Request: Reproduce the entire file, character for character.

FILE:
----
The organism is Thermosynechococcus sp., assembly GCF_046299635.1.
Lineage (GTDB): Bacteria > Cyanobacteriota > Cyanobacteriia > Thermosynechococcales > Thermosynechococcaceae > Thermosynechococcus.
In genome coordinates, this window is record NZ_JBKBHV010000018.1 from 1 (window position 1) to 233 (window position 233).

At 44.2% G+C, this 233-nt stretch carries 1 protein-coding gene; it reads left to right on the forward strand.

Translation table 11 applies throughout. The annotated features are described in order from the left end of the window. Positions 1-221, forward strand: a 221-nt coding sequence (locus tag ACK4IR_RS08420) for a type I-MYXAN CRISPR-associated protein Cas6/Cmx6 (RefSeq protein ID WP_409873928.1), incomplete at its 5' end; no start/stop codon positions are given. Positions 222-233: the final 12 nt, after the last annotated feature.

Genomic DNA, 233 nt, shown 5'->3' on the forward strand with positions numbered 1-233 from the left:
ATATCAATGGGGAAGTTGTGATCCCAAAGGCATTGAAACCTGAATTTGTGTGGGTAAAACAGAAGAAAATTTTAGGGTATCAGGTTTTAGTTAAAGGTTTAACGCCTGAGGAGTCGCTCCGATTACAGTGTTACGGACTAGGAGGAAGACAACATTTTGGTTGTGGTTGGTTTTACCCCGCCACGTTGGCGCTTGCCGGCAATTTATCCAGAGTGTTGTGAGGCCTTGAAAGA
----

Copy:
The organism is Thermosynechococcus sp., assembly GCF_046299635.1.
Lineage (GTDB): Bacteria > Cyanobacteriota > Cyanobacteriia > Thermosynechococcales > Thermosynechococcaceae > Thermosynechococcus.
In genome coordinates, this window is record NZ_JBKBHV010000018.1 from 1 (window position 1) to 233 (window position 233).

At 44.2% G+C, this 233-nt stretch carries 1 protein-coding gene; it reads left to right on the forward strand.

Translation table 11 applies throughout. The annotated features are described in order from the left end of the window. Positions 1-221, forward strand: a 221-nt coding sequence (locus tag ACK4IR_RS08420) for a type I-MYXAN CRISPR-associated protein Cas6/Cmx6 (RefSeq protein ID WP_409873928.1), incomplete at its 5' end; no start/stop codon positions are given. Positions 222-233: the final 12 nt, after the last annotated feature.

Genomic DNA, 233 nt, shown 5'->3' on the forward strand with positions numbered 1-233 from the left:
ATATCAATGGGGAAGTTGTGATCCCAAAGGCATTGAAACCTGAATTTGTGTGGGTAAAACAGAAGAAAATTTTAGGGTATCAGGTTTTAGTTAAAGGTTTAACGCCTGAGGAGTCGCTCCGATTACAGTGTTACGGACTAGGAGGAAGACAACATTTTGGTTGTGGTTGGTTTTACCCCGCCACGTTGGCGCTTGCCGGCAATTTATCCAGAGTGTTGTGAGGCCTTGAAAGA